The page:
“We’ve proven that public-private partnerships have worked every single time; at least they have with us,” Cluck said.

Lions list Backus inactive, ending 186-game streak

DETROIT — Detroit Lions offensive tackle Jeff Backus was inactive against the Houston Texans, ending his 186-game starting streak.

Rookie Riley Reiff replaced Backus at left tackle Thursday. Backus is out with a hamstring injury after starting every game of his 12-year career.

Doctor: Puerto Rican boxer Camacho is brain dead

SAN JUAN, Puerto Rico — Famed Puerto Rican boxer Hector “Macho” Camacho is clinically brain dead, doctors said Thursday, though they said family members were disagreeing on whether to take him off life support.

Dr. Ernesto Torres said doctors have finished performing all medical tests on Camacho, who was shot in the face Tuesday night. He said at a news conference that the family expects to say by Friday if Camacho should remain on life support.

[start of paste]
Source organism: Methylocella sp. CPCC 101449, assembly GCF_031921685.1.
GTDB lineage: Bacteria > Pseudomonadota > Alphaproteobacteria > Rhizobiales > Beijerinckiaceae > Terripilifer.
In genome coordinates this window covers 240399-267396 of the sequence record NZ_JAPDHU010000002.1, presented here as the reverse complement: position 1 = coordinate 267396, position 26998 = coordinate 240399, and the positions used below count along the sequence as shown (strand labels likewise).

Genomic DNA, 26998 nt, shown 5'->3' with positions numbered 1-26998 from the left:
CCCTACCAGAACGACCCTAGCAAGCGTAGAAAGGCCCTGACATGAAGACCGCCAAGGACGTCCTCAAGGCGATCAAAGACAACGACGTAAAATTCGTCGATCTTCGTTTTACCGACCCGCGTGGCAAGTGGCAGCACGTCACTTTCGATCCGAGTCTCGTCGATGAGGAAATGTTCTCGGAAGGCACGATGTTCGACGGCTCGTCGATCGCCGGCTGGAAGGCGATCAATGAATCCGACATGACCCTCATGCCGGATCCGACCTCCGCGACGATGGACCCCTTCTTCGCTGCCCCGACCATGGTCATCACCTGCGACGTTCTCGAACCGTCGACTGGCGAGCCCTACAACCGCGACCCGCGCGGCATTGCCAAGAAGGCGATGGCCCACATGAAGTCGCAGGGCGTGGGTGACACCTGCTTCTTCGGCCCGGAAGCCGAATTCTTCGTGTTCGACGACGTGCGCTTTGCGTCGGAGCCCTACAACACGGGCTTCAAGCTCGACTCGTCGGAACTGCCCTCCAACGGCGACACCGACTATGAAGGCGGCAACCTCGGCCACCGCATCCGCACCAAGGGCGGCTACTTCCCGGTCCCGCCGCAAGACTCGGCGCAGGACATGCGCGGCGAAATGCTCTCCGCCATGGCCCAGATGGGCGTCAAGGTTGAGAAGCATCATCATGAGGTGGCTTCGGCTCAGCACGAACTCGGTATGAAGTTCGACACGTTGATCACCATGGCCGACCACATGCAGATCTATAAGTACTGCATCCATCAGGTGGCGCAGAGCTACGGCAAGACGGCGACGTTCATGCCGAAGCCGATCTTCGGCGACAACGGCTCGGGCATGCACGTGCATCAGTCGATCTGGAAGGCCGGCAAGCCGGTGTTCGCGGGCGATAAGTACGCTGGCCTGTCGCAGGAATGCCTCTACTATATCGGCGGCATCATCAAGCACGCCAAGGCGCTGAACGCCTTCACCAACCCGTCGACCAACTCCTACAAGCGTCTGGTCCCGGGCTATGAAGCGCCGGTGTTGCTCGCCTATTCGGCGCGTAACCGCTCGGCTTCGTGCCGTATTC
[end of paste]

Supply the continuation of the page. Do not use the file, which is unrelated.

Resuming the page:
The 50-year-old Camacho was shot as he and a friend sat in a Ford Mustang parked outside a bar Tuesday night. Police spokesman Alex Diaz said officers found nine small bags of cocaine in the friend’s pocket, and a 10th bag open inside the car. Camacho’s friend, identified as 49-year-old Adrian Mojica Moreno, was killed in the attack.

Camacho has a career record of 79-6-3.

Bills’ McKelvin fined for flight disruption

ORCHARD PARK, N.Y. — The next time a flight attendant asks Leodis McKelvin to turn off his cellphone on a plane, the Buffalo Bills cornerback says he’s going to listen.

McKelvin apologized on Thursday after confirming he had been ticketed $75 for refusing to follow a crew member’s order during a flight from New York to Buffalo on Tuesday.

“Yeah, you’ve got to know what you’re doing and who you are. You’ve got to do what you’re basically told,” McKelvin said. “It was a misunderstanding. I apologized for it, and I’m going to pay the fine, pay my dues for what I did.”

Buffalo’s WIVB-TV first reported McKelvin had been fined on Wednesday.

According to a Niagara Frontier Transportation Authority police report, McKelvin refused to comply with a request to turn off his cellphone and place the bag that was under his seat into an overhead compartment. He was fined upon arriving in Buffalo.

Soccer referee cleared of racism allegations